Our lives are made up of ordinary decisions, ordinary challenges, ordinary battles. The regular decisions to get out of bed in the morning, to go to work, to return home at night. The ordinary battles of exercising, of eating food that nourishes our bodies, of keeping the house or apartment tidy. Within the last seven weeks, the world has shifted in fundamental ways. In fact, many of us find that our days, our neighborhoods, our routines are hardly recognizable anymore. Many of us are home, trying to work, school our kids, and find beauty in a world that has shrunk to the confines of our walls and yet expanded to include the entire planet as we monitor the daily case and fatality numbers.
In the midst of such drastic contraction and expansion, I have found myself waging war. Waging war on my selfishness and impatience, but also waging war on clutter, mold…and roaches. Our family moved across town six weeks before the COVID-19 pandemic began. We have been living with social distancing in our new neighborhood longer than we lived without it. This extraordinary time has given me the opportunity to become intimately acquainted with our new house – its creaky boards, spots where mold collects, and its six-legged denizens.
I noticed the roaches before we moved in. In the week prior to our move, I spent many hours in our empty soon-to-be home, directing contractors, measuring dimensions, and cleaning. Invariably, I would find three to four offending insects, some dead, some alive. I was revolted. Not only did I despise and somewhat fear these creatures, but our previous house never had one carapaced critter darken the door. For a moment, I had a twinge of misgiving about the house, about our move. In my head, I knew that this house would be a better fit for our family long-term, but I knew we would be giving up a brand-new construction home for one built sixty years before. And that choice would come with a new set of challenges and battles.
For weeks, we have lived with the roaches. Not too many of them – not an infestation. About one a day. Small and large, brown and black, dead and alive. My husband and I killed the ones we found alive, called the pest control company, comforted our distraught children. We lived in an uneasy truce – call it a live and let live ceasefire, with the roaches…until the moment it all changed.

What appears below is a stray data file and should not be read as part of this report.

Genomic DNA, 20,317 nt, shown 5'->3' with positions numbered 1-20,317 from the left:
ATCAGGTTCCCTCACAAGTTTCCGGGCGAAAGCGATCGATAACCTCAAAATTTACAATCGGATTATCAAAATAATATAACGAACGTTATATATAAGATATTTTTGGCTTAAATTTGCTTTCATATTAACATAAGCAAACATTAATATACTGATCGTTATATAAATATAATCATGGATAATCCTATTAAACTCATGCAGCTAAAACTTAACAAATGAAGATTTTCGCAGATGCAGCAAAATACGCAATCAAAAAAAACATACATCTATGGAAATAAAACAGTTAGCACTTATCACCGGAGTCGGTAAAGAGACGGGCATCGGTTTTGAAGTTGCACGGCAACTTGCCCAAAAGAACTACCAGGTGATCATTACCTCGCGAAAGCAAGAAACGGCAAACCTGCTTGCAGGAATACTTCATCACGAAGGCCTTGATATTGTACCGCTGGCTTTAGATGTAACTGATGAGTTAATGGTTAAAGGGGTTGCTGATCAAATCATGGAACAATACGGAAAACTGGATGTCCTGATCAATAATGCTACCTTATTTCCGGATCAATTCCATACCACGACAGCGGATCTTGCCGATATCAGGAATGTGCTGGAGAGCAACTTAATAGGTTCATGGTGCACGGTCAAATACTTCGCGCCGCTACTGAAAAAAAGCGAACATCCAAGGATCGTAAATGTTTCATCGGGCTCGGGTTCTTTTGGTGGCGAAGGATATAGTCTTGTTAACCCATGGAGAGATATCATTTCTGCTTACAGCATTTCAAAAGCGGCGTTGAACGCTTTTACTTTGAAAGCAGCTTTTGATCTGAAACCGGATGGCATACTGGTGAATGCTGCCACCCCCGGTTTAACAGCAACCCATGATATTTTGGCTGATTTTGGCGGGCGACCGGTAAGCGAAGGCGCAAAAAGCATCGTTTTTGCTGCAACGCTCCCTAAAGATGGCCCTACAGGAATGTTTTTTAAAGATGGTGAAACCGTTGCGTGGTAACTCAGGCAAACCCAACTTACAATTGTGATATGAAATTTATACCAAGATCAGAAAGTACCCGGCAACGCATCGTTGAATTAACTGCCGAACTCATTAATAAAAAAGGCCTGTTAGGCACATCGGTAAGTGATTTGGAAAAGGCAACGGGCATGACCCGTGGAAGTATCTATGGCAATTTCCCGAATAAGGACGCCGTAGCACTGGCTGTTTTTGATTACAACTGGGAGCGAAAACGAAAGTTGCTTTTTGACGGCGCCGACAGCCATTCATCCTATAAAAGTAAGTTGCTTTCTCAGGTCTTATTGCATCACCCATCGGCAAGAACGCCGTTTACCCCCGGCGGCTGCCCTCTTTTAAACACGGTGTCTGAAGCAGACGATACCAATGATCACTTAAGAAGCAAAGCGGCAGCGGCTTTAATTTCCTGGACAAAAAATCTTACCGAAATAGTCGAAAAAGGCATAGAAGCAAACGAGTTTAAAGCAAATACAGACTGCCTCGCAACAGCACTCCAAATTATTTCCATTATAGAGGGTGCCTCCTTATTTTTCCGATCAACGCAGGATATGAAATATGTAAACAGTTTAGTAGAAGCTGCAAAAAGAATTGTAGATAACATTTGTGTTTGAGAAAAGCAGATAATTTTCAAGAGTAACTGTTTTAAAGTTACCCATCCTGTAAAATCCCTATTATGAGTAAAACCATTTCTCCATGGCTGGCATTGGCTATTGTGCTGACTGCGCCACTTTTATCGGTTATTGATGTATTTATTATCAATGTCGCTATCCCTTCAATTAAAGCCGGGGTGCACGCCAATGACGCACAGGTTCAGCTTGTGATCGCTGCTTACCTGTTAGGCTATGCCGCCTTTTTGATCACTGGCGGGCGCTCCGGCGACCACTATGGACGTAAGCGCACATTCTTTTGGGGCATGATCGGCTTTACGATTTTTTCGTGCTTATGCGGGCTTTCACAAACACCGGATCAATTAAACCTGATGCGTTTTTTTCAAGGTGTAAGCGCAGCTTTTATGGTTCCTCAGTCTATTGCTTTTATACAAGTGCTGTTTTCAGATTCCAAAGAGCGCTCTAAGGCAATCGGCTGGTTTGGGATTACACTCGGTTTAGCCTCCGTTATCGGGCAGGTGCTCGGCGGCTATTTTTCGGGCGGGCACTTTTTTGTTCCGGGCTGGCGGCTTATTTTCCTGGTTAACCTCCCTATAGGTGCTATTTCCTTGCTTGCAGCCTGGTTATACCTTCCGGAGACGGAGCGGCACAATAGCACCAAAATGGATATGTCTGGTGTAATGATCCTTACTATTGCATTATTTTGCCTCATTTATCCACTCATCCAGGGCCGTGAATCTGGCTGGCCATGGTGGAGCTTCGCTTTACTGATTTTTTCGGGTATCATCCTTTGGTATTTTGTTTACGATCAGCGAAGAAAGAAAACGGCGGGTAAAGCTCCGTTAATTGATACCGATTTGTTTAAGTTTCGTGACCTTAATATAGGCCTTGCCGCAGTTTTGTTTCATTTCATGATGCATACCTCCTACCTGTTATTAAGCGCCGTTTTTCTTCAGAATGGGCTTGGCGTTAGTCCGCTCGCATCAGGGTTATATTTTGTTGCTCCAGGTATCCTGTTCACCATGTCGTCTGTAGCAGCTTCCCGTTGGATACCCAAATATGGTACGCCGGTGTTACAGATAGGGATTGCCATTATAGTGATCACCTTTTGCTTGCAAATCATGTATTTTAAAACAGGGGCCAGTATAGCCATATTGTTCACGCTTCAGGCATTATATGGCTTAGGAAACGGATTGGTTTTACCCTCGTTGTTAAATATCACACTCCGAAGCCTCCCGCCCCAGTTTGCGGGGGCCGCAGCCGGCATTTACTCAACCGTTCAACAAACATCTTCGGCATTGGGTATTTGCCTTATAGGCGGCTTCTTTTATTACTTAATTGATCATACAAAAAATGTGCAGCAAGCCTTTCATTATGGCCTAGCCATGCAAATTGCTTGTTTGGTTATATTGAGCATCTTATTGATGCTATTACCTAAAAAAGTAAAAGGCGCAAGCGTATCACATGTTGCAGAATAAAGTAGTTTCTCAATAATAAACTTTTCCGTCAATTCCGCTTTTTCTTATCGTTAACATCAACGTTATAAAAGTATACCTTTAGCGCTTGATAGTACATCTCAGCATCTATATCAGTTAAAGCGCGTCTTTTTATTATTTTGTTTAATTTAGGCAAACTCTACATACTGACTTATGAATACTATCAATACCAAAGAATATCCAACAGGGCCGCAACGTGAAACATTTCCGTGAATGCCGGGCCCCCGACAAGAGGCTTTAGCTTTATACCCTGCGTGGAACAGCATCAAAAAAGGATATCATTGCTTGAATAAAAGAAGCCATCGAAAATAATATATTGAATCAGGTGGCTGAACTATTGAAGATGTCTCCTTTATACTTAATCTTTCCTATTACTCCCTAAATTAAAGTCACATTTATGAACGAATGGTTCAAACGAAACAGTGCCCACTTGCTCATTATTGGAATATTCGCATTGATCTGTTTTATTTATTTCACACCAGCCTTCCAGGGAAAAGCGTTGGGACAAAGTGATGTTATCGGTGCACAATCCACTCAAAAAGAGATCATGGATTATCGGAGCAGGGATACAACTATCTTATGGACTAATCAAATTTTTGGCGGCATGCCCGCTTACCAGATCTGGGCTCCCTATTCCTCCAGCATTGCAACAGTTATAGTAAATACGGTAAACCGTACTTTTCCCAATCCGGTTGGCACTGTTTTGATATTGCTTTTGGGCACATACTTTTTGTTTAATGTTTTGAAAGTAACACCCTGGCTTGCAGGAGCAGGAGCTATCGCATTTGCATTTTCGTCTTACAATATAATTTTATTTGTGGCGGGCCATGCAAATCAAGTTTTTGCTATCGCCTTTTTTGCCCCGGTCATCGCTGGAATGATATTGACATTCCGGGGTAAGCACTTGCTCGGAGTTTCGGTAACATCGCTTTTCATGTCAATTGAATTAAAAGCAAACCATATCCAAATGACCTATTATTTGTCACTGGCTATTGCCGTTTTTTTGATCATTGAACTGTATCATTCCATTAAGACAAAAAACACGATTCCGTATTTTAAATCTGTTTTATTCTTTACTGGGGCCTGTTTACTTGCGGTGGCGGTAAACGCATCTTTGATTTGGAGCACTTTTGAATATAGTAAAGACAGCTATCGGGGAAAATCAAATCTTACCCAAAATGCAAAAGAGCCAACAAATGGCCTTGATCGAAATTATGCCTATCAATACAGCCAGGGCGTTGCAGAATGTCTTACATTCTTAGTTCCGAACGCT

“Mom! Dad!” our oldest calmly stated, walking into our room on a Saturday morning, “A roach just fell on me! From the air vent. I was just sitting on the couch playing Xbox and it fell on my shoulder.”
The previous day, we found a live roach on my daughter’s backpack hanging in the hall. In the middle of the day. In broad daylight. In the center of our home. Their insolence and audacity stunned me. Now, one of these creatures had the hubris to stage an actual attack on my child. This action could be taken as nothing other than a declaration of war.
We have been caulking every opening, spraying every baseboard. The pest control company was called in to fumigate the crawlspace and attic. Whatever small allowances had been granted these creatures for the past three months have been stripped away. This is a zero tolerance fight – one that I will have the patience and mental fortitude to win.
These days of quarantine have isolated many of us in our homes, fighting real battles of loneliness, impatience, anger, and fear. Many of us have seen these vices with stunning clarity in these past few weeks when our schedules are empty and our busyness has been quelled. Like roaches, we may have been able to engage in a live and let live ceasefire with these spiritual vermin, ignoring them in the press of “more important” deadlines and events. But may God grant us the clarity, in these times when our schedules are simpler, to realize the importance of a zero tolerance policy toward these sins…and call upon His power, His blood, to fumigate them.